A couple of years after I got married, my husband’s youngest sister decided to also take the plunge into matrimony. She asked me to be a bridesmaid in her wedding party, which was very nice of her.
I was really excited. You’ve heard of those women who are always the bridesmaid and never the bride? That was not me. I have been a bride exactly once. Up until my sister-in-law married, I had never been a bridesmaid.
Let me give you a little background. I love weddings, despite my relative inexperience with them. I also loved the idea of being included as part of my husband’s family. Coming from a family with only two children, I was kind of excited when I married into a large Catholic tribe. I did not have a sister by birth, so I was joyful at the idea that I was acquiring two by marriage. For many reasons, this sister thing never really happened. I actually felt lonelier and more isolated within the family than I did before I was part of it. When my sister-in-law asked me to join the wedding party, I was ecstatic. I could see this step being the beginning a whole new sisterly relationship.
The complication is that weddings are costly affairs for everyone involved. My in-laws, despite appearances to the contrary, were not particularly affluent. My father-in-law would not be paying for my bridesmaid gown. My own financial situation was pretty marginal, too. My brand-new husband, who required brand-new food every brand-new day, was a full-time student. I had an entry level government job that would eventually fund a pretty good life for me. At the time, however, my earnings were barely enough to cover our basic expenses. We had only one car. I rationed how much I spent at the grocery store. I stretched spaghetti sauce for days. Our idea of a splurge weekly “date night” was when we picked up Wendy’s fast food instead of McDonald’s. We had no cable television. Our rabbit eared reception was pretty much my only source of entertainment. I do not think we even had a credit card at that point. Where I was going to get the money to pay for a bridesmaid dress, I had not a clue. Still, it seemed too good an opportunity to miss.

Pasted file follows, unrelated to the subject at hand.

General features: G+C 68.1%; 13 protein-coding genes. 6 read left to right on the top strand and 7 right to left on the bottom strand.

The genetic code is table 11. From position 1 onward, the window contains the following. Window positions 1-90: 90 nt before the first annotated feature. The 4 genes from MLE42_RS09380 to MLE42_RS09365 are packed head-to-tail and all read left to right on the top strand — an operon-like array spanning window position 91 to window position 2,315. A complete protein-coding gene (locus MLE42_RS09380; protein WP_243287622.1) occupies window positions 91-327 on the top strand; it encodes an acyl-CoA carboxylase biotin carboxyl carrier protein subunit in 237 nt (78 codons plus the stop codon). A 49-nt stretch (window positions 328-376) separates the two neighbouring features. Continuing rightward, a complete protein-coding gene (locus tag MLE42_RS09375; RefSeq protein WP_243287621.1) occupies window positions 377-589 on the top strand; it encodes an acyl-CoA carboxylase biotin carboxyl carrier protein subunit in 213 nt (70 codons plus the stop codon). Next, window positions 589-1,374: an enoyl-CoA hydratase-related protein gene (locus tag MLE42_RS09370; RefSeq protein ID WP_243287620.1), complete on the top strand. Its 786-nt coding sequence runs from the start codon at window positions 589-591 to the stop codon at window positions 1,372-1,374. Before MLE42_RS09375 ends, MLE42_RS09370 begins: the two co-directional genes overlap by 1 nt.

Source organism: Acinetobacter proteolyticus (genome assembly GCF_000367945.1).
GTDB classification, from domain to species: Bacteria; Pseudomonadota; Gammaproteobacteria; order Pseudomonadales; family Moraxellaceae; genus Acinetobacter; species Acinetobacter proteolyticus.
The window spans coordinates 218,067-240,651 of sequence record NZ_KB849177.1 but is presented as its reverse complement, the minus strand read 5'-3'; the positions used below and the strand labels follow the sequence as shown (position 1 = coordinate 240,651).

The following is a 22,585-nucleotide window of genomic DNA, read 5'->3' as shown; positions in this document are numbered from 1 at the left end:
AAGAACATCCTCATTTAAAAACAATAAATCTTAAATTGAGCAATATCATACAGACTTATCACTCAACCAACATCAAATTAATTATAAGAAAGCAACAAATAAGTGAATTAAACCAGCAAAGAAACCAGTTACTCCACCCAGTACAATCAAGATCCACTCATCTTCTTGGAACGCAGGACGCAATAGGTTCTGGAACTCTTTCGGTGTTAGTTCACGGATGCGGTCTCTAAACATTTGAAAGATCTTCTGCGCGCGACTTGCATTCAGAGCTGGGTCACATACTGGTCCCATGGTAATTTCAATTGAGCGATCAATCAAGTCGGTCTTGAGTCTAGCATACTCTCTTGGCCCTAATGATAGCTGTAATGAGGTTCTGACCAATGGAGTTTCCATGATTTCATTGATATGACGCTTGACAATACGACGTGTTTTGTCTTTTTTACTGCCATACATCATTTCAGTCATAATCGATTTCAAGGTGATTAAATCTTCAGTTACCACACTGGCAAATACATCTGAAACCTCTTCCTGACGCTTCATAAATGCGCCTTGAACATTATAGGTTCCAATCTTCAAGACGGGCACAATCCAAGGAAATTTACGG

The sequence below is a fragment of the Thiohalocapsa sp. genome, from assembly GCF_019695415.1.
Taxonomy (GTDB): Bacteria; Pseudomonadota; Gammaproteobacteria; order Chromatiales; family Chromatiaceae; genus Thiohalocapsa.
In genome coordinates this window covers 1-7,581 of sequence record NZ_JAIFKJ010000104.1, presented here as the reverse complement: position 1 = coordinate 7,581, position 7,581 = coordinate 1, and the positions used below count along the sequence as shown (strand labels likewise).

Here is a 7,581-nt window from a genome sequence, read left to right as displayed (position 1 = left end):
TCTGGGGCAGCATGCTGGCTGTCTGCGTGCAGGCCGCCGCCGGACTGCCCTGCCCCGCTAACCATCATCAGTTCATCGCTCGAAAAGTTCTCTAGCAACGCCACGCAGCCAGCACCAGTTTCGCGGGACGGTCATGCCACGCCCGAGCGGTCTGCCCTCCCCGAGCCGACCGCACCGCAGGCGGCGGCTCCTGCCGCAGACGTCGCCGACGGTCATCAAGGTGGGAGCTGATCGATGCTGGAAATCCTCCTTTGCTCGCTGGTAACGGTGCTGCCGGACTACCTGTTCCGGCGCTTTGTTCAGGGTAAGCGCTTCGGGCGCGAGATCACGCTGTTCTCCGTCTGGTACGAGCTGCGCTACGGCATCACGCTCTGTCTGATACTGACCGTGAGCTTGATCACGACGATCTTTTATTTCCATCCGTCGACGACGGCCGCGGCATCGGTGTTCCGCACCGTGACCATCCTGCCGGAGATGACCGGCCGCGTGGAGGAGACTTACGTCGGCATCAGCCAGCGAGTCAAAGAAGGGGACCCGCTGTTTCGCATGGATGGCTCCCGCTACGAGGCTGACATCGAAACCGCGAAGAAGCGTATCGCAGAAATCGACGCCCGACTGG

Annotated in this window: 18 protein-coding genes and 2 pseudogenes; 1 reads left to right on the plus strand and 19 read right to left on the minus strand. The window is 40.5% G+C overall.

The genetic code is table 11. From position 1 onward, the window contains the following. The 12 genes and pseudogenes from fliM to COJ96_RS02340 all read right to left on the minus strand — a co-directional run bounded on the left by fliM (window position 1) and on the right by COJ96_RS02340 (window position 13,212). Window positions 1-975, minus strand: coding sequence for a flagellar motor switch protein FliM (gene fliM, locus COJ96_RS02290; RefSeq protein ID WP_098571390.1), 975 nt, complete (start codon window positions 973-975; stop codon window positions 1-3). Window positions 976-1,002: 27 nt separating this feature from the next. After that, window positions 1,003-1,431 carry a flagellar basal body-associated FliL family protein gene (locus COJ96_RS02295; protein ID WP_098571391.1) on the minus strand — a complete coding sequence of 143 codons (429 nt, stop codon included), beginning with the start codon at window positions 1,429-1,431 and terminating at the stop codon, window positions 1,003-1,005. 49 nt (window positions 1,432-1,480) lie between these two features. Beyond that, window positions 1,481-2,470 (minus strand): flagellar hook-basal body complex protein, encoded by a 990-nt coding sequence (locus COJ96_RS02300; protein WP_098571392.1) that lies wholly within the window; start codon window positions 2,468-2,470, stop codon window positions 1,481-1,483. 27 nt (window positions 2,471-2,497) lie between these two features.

Enter my mother. My parents, a few days after my wedding, had gone off the grid, dragging their 27-foot travel trailer behind them. Their dream had always been to forgo a stationary house and travel the country, camping as the spirit moved them. They did sell the house about a year before I graduated college and married. The three of us and our two basset hounds lived in the travel trailer for a year. After I married, I was on my own. Momma and Daddy were on the road again. They called me from a pay phone about once a month. In between times, we exchanged letters and audio cassettes. It was not exactly a real time two-way dialogue. A year or so later, they settled in a campground in the city where my brother and I lived. My mother offered to pay my bridesmaid dues.
My sister-in-law took us bridesmaids with her to select a dress, but the final decision was, of course, the bride’s. I was young, but my sister-in-law was far younger in just about every way. Her choice reflected her level of sophistication. It was a rose pink satin ballgown number with a basque waist and big puffy sleeves. I did not object to her choice. For someone who had never been a bridesmaid before, something princessy fit my fantasy. On the hanger, it reminded me a bit of Princess Aurora’s gown in Sleeping Beauty.